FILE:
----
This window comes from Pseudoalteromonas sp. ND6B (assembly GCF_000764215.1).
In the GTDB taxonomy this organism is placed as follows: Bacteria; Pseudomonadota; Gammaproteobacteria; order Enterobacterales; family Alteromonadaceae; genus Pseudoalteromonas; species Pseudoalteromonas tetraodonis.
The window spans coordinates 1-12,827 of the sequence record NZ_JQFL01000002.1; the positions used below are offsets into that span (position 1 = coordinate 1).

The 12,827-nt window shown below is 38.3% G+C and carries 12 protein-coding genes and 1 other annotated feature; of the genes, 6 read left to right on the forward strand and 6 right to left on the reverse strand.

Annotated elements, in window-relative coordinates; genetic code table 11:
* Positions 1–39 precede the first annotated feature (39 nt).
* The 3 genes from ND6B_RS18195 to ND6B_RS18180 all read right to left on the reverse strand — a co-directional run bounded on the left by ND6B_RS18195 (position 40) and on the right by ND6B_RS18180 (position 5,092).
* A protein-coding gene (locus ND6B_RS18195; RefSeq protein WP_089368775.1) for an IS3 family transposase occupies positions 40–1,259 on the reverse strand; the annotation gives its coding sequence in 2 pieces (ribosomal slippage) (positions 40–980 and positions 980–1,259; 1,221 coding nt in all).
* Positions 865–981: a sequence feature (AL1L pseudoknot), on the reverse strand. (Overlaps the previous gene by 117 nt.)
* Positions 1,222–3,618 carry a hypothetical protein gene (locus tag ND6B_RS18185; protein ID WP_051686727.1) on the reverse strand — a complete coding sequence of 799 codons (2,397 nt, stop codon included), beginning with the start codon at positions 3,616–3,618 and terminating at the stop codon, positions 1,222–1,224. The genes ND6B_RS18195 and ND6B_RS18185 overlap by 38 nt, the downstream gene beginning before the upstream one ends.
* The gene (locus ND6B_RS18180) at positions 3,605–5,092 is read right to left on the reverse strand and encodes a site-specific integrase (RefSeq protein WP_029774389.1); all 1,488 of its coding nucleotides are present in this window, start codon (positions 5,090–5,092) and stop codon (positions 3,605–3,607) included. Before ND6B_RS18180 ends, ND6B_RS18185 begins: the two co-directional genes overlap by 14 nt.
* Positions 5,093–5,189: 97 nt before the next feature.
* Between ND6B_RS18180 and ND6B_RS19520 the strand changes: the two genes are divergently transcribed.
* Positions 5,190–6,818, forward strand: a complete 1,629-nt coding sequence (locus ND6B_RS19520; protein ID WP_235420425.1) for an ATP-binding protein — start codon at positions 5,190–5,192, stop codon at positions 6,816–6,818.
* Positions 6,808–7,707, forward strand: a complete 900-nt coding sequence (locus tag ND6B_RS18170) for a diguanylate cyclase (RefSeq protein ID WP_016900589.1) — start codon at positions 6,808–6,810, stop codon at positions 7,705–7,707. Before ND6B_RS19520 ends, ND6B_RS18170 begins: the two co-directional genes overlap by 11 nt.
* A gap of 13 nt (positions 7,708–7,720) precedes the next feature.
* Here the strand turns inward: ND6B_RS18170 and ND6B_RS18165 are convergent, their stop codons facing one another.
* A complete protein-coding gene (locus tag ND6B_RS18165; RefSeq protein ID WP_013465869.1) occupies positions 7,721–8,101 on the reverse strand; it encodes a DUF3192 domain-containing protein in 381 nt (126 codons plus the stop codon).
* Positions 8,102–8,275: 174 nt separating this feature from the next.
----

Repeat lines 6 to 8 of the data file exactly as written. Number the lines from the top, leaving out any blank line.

* Positions 1–39 precede the first annotated feature (39 nt).
* The 3 genes from ND6B_RS18195 to ND6B_RS18180 all read right to left on the reverse strand — a co-directional run bounded on the left by ND6B_RS18195 (position 40) and on the right by ND6B_RS18180 (position 5,092).
* A protein-coding gene (locus ND6B_RS18195; RefSeq protein WP_089368775.1) for an IS3 family transposase occupies positions 40–1,259 on the reverse strand; the annotation gives its coding sequence in 2 pieces (ribosomal slippage) (positions 40–980 and positions 980–1,259; 1,221 coding nt in all).